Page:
stone stringcourses; the window openings have flat stone arches with keystones.
Central doorway in a rusticated stone Gibb's surround and probably C19 glazed double
doors. The large portico is probably also C19; it has Tuscan columns and piers
supporting an entablature which breaks forward at the centre with a pediment; the
sides of the portico have wrought iron lattice spandrels.
The basement area is covered but has light wells over each each window and steps
down to the side of the main entrance portico; there is a reused C16 window at the
bottom of the steps which has 2 4-centred arched ights.
Interior: was not inspected but it is apparently virtually unaltered. The entrance
hall has a fine stone cantilevered staircase with a wrought iron balustrade and a
modillion cornice. The hall has 2 pairs of Tuscan columns. The parlour to the
right-hand side of the entrance (south-west) has dado panelling and an original
moulded chimneypiece. The library is fitted out with original shelves. There is no
large first floor saloon but references are made in the building accounts to a cube
room whicn was not carried out. The suite of first floor rooms on the north side
are complete and have chimneypieces, the north-east room was Mr Buller's bedchamber.
The second floor bedchambers are also complete and have simple box cornices. What
is now the kitchen on the north-east corner of the ground floor was the
housekeeper's room next to the back stairs which has an original framed staircase;
but the cantilevered stone flight down to the cellar has a later wooden balustrade.
The cellars are intact and virtually unaltered; the brick groin vaults are on square
piers with stone imposts; incorporated into the cellars are 2 C16 moulded stone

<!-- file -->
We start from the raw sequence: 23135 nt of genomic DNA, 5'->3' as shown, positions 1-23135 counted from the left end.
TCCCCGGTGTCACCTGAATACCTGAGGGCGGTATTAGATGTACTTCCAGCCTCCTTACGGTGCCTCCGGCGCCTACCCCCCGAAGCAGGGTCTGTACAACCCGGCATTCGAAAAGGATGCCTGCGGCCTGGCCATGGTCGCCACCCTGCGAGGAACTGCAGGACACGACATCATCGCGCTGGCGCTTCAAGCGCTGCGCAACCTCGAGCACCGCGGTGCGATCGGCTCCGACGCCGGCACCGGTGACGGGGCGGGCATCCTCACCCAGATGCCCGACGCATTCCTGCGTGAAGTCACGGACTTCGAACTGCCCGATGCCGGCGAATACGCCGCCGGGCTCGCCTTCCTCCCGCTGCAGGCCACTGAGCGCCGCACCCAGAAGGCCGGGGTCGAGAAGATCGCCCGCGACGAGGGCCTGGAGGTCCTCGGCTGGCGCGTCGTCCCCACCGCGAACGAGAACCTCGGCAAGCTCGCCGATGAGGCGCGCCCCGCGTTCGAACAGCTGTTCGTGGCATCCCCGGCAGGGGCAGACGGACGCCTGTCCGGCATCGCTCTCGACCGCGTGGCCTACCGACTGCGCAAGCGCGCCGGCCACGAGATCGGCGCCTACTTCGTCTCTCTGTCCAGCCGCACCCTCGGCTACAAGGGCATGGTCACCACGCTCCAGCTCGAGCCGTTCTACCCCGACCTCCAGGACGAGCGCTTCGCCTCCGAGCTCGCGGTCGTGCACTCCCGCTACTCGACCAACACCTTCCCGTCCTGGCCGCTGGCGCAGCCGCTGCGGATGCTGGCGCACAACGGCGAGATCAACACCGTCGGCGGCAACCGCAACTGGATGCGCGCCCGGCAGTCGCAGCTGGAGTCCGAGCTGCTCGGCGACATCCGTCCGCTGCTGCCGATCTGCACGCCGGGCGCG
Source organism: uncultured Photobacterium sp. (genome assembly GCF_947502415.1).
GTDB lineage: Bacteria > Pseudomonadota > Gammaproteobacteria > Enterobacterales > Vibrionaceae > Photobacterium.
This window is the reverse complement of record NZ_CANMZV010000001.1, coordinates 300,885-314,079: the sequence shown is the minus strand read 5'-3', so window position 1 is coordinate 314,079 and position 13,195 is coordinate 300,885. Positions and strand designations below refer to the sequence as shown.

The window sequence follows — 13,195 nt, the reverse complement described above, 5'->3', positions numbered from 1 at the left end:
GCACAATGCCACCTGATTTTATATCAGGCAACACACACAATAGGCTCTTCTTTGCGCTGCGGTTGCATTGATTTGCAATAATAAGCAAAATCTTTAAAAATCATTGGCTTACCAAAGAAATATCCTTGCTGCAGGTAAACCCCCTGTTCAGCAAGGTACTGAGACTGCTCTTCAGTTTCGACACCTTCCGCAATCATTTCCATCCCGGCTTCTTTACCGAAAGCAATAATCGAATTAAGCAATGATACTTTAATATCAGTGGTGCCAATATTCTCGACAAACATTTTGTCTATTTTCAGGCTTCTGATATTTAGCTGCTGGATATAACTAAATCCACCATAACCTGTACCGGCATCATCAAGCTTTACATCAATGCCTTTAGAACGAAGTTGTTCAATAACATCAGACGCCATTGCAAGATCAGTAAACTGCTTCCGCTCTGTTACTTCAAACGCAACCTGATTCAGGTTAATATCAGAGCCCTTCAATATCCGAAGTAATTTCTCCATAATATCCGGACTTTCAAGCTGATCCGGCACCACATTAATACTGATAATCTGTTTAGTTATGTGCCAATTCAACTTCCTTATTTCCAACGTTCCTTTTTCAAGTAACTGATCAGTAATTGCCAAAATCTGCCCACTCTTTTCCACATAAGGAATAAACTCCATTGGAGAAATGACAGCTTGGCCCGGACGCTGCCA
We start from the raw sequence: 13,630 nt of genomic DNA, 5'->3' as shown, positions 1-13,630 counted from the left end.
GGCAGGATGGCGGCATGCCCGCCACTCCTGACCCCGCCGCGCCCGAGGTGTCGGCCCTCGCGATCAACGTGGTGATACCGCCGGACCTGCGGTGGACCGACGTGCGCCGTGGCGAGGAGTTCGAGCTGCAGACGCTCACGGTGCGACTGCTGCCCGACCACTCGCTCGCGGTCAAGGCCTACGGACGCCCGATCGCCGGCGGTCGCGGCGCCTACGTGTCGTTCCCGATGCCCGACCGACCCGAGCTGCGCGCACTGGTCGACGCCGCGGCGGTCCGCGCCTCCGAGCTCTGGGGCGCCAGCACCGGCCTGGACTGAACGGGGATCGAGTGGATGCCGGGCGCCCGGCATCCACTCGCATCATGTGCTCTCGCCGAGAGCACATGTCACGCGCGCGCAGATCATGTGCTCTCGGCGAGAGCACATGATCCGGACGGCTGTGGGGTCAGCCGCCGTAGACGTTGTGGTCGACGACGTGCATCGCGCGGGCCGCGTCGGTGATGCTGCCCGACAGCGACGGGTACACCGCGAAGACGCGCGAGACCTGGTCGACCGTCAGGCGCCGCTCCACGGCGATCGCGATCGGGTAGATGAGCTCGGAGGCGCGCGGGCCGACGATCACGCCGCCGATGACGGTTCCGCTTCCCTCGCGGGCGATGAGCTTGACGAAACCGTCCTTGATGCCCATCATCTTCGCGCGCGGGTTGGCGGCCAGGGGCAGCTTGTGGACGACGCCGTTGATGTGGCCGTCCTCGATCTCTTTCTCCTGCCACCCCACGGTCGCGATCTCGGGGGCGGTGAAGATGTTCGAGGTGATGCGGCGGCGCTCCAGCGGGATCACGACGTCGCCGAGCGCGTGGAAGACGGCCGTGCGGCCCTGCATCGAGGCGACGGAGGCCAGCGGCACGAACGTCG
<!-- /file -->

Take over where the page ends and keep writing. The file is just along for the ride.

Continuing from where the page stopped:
doorframes, one with carved spandrels; the kitchen has a large fireplace, smoking
chamber and bread ovens, each with keyblocks to their segmental arches.
The former list refers to 'some nice contemporary fireplaces" and many other
interior features not described here are most likely to have survived intact.
Historical note: Kings Nympton Park was formerly known as New Place; it was the
seat of the Bullers who bought it from the Northcotes. The park was first enclosed
by Sir Lewis Pollard in the late C15, but the earlier house, situated nearby, no
longer exists except for a few fragments reused in the cellar of the present house.
Francis Cartwright, the architect, based his design on Roger Morris's Marble Hill
(circa 1728), the plan and form of whicn it closely resembles. A piece of lead
taken from the roof during repairs has an outline of a hand and intials and date CK
Sources: Colvin H., Biographical Dictionary of British Architects, 1600 - 1840,
page 201. Hoskins, W.G. Devon, page 240. Information on the interior provided by
Listing NGR: SS6728119549
This text is a legacy record and has not been updated since the building was originally listed. Details of the building may have changed in the intervening time. You should not rely on this listing as an accurate description of the building.
Source: English Heritage
Listed building text is © Crown Copyright. Reproduced under licence.